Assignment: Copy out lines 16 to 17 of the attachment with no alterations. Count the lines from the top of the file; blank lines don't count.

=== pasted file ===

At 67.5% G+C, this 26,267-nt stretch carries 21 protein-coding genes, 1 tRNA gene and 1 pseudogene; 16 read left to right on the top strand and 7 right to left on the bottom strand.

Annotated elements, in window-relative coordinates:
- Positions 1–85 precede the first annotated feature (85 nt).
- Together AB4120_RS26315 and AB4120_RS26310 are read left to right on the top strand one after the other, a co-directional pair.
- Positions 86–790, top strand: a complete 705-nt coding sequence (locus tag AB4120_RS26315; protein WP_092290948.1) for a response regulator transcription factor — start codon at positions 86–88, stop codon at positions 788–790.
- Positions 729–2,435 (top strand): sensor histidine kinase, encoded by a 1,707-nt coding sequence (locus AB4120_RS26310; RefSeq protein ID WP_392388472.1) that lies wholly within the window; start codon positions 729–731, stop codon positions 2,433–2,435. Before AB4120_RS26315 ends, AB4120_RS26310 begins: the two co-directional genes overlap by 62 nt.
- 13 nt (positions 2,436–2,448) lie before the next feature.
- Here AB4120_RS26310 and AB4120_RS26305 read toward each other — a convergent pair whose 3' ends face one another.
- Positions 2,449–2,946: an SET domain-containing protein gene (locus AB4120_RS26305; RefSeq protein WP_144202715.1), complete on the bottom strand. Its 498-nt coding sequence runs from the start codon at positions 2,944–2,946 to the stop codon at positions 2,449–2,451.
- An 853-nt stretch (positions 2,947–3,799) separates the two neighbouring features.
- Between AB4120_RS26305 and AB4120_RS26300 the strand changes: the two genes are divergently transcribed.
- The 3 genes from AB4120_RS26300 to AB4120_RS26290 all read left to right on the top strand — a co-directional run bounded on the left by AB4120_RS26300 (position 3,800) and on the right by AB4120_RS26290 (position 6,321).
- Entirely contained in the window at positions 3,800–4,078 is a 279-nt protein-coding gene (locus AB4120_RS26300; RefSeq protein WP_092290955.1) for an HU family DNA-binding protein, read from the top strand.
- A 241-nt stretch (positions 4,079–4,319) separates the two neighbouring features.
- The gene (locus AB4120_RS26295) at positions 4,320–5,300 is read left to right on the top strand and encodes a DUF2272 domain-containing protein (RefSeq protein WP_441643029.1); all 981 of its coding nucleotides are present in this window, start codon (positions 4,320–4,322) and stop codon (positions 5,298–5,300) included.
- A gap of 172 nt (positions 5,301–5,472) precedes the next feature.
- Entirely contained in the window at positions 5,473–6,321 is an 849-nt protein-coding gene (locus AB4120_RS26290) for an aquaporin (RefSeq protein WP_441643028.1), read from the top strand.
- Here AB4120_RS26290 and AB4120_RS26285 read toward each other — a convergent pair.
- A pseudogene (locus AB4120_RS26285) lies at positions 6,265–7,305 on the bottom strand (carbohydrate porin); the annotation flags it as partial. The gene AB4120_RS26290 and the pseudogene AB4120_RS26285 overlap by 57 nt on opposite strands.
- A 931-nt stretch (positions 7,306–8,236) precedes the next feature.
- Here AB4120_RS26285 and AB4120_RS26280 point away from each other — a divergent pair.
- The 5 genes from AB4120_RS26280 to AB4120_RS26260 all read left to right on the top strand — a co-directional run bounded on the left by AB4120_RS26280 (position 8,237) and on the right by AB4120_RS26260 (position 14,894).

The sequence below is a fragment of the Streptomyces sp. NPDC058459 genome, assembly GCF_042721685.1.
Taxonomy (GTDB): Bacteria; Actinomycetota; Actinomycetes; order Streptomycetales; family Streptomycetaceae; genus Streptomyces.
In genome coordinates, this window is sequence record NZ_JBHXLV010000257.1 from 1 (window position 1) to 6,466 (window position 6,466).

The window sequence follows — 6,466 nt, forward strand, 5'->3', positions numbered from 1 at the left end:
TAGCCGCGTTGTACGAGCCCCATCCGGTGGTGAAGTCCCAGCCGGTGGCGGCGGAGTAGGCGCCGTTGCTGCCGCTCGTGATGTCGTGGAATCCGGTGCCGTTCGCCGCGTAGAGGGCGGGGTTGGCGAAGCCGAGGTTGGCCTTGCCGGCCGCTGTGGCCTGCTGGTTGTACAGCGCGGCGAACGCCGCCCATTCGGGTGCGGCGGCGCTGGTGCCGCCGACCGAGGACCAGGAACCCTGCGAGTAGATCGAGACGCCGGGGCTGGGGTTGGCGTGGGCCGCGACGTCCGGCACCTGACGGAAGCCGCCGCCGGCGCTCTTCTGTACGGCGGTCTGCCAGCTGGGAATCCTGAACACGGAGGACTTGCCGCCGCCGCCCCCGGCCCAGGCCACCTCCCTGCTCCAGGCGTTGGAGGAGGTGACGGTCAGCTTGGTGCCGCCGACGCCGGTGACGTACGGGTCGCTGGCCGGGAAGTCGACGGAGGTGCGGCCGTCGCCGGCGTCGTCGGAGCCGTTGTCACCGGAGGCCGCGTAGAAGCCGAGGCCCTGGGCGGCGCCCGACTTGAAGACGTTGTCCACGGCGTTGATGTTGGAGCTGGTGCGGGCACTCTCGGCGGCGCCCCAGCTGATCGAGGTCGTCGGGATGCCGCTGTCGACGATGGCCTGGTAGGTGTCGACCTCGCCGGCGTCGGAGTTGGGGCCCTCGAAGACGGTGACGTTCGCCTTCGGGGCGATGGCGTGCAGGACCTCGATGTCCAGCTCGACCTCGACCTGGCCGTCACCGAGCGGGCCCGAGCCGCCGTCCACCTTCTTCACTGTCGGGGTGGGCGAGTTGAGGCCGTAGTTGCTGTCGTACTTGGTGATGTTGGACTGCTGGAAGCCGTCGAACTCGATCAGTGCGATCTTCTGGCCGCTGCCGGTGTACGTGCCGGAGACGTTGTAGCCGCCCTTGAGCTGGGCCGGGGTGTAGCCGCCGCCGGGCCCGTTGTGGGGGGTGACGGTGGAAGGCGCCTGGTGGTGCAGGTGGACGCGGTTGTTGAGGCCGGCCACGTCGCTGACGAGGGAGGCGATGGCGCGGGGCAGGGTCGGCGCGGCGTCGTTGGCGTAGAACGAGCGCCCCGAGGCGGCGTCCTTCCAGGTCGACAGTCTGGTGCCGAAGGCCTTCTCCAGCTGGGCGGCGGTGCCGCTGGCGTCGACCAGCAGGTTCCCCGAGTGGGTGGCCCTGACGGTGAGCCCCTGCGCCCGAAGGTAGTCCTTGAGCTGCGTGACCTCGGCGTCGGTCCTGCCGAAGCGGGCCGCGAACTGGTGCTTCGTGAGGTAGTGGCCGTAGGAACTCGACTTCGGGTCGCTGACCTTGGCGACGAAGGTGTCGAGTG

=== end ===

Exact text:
- A gap of 172 nt (positions 5,301–5,472) precedes the next feature.
- Entirely contained in the window at positions 5,473–6,321 is an 849-nt protein-coding gene (locus AB4120_RS26290) for an aquaporin (RefSeq protein WP_441643028.1), read from the top strand.